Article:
The thing I want to discuss is copyright. What does it mean and why do we as photographers use it? Well, a copyright is simply a symbol that reminds us that the image you are looking at is the property of the photographer. Just like a wedding ring, it states that the image belongs to someone and technically, even if it isn't visible, the image is still protected under copyright. Just like if a person is married, they are still spoken for even if they aren't currently wearing their ring. Pictures are actually legally protected by copyright laws whether they bear the symbol or not, at the time of their conception they become the property of the photographer. By property, I mean that only the photographer has the right to make copies or reproduce the images, unless the photographer sells the rights to another.
Over the years I have run into various problems surrounding copyrights. At first, they were good problems to have. When I first switched to digital, I used to give my portrait clients disks with their images on them so that they could take them to the lab of their choice to have them printed. I soon learned that I needed to include a copyright release with the images because even though I had given the disk to the family, the images were obviously professional and the labs refused to print them without a release. I'm sure this was pretty annoying for the families that were denied prints on the spot, but for me it was a nice problem to have. Lately, with rapidly improving technology, the problem isn't as nice.
I first encountered this new obstacle a few years ago. I was hired to photograph an event celebrating someone's birthday. The party was wonderful and the images from it were amazing. I couldn't wait to hear from the family who threw the party, but I never did. I could see that they had logged into my website to view the images but I was puzzled that they never ordered any. I actually started to feel bad because they had paid my hourly rate (which covers my time), but I thought they had never received any benefit from it since they had no pictures to show for their investment. I tried contacting them on several occasions to see how I could make the ordering process easier, but they never answered my messages. Finally, I got a hold of the man who had hired me on the family's behalf and he told me how much the family loved their pictures and how they had made a wonderful scrapbook from them that everyone really enjoyed. That really puzzled me, since they had never ordered images, how could they have done that? I went back to my website thinking that maybe I had set something wrong and that they were able to download the images, but that wasn't the case. I finally figured out that they had taken screen shots and used those to make their scrapbook. It left me with a sick feeling in my stomach for a long time. I felt sick not only because they had stolen the images, but also because the quality from a screen shot is far below the standards that I hold for my prints and I didn't like the thought of the poor quality they received. I know, silly, but I'm not a fan of low resolution prints. Now, you may be thinking, "Why is it such a big deal if you were paid your hourly rate already. Why charge more beyond that for the images?" The reason is that the hourly rate really only covers the time that I am there and some of the time spent editing the images later on the computer. Culling the images and processing them takes about 4-6 hrs. for every hour I am taking pictures (yes, I have a very fast trigger finger). There really is little to no profit in the hourly rate. The profit comes from picture/image sales. This is standard for a lot of event photographers and is a way of helping the client by spreading the cost out among the other attendees. Anyway, I learned a big lesson with that job and now, the images on my website have the copyright watermark through the middle of them instead of at the bottom (something my father had suggested at the start of my website, you were right Dad). I really dislike how this looks and it makes it hard for clients to see facial expressions, but I learned my lesson and just can not afford to leave them unprotected.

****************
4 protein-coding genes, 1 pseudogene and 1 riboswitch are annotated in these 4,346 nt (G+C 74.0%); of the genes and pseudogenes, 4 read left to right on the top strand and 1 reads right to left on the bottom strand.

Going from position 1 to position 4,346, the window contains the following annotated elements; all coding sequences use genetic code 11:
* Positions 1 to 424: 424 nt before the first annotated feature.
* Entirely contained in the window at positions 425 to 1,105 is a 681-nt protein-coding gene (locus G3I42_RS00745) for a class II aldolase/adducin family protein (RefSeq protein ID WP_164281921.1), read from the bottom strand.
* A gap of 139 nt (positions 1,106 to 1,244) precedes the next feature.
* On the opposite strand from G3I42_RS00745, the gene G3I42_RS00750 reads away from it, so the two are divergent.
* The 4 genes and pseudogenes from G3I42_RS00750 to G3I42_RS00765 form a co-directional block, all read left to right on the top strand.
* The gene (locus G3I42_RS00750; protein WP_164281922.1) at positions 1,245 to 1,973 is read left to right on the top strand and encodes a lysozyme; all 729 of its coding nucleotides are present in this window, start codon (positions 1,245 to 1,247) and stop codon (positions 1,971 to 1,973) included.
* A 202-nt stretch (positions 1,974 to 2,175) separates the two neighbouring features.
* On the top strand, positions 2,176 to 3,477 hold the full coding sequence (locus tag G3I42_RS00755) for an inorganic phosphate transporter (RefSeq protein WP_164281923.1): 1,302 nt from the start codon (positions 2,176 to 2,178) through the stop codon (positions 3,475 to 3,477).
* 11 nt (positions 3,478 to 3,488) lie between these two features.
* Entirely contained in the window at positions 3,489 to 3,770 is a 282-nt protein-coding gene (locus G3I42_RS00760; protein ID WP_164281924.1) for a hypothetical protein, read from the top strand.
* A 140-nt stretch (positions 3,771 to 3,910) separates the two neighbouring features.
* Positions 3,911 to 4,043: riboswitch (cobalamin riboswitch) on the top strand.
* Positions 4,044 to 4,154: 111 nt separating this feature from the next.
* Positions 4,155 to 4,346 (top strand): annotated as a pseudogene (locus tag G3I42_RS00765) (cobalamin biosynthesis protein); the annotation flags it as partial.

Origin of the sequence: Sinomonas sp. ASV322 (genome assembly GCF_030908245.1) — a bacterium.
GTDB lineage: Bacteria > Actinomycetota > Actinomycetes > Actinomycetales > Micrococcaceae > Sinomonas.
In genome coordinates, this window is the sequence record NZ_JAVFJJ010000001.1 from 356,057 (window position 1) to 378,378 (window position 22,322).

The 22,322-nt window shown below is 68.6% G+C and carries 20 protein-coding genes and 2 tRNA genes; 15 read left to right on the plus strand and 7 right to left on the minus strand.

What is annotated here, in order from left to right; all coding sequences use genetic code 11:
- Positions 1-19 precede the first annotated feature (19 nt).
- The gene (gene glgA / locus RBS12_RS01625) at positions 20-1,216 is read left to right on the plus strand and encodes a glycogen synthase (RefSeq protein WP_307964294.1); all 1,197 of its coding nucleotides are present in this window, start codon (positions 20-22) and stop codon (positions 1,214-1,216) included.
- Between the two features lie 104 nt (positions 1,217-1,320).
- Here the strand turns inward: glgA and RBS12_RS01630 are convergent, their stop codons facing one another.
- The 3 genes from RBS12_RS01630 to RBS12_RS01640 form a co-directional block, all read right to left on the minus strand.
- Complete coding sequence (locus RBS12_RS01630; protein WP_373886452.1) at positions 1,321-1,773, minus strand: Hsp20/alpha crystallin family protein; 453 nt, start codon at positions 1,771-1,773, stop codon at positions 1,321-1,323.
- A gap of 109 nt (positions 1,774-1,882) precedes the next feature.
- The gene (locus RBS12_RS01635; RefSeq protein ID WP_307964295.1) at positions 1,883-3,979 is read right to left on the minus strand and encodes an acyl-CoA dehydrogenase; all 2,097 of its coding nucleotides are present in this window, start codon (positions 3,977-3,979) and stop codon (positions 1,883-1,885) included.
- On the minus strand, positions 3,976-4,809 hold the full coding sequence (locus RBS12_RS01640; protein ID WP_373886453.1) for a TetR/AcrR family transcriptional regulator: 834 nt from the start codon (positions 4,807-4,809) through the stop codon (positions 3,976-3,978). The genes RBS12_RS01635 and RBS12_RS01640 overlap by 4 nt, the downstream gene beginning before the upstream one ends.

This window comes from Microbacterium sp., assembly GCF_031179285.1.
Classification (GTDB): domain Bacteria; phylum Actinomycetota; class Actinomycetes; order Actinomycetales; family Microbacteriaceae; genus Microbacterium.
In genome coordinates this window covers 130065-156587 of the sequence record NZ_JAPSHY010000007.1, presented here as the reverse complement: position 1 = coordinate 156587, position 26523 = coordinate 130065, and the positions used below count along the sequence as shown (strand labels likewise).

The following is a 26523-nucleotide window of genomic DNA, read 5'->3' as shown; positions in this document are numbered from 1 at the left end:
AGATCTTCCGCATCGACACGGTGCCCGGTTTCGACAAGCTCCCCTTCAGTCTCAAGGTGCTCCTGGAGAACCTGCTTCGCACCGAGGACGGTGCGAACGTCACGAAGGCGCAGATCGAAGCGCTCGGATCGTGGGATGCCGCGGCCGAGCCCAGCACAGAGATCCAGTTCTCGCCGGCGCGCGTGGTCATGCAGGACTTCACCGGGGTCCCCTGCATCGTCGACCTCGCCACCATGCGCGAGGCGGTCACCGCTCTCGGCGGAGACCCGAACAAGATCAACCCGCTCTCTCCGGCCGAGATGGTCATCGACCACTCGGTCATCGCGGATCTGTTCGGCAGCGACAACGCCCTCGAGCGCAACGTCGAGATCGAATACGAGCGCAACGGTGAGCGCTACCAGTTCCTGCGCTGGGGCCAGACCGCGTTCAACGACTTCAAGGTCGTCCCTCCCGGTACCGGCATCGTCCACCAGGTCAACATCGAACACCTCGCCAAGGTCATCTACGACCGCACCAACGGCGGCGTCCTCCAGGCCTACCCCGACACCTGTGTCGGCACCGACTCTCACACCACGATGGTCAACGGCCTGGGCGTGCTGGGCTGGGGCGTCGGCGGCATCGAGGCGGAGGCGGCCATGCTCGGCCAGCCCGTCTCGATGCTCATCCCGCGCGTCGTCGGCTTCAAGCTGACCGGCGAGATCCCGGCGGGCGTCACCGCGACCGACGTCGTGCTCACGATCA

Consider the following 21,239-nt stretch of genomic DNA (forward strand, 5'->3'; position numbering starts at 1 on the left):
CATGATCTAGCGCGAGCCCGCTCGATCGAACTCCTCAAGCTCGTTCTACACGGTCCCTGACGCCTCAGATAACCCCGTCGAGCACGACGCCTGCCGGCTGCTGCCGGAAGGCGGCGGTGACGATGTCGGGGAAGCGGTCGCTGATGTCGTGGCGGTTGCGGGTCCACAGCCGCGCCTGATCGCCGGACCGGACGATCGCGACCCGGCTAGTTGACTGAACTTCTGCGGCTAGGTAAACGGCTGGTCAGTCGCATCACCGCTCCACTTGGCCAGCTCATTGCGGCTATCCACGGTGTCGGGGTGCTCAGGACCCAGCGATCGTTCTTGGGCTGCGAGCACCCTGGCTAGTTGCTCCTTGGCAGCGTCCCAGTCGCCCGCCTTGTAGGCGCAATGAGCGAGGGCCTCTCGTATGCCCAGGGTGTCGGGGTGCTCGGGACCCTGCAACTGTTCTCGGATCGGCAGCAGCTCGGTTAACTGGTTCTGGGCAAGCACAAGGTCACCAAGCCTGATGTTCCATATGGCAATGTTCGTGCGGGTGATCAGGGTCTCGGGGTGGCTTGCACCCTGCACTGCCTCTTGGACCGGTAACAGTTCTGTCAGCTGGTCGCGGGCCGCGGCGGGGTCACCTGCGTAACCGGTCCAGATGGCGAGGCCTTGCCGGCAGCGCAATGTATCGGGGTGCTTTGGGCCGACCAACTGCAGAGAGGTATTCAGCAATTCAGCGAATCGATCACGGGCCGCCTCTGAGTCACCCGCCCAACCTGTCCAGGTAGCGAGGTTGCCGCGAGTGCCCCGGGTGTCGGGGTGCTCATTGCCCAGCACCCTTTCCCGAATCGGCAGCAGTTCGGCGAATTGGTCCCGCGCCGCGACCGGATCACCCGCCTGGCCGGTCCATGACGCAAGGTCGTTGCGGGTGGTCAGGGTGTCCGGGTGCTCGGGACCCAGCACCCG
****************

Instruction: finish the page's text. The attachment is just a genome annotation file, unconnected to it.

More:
|These pictures show the way an image looks on my website now with the © through the center. They are mostly here so that I don't have a picture-less post.|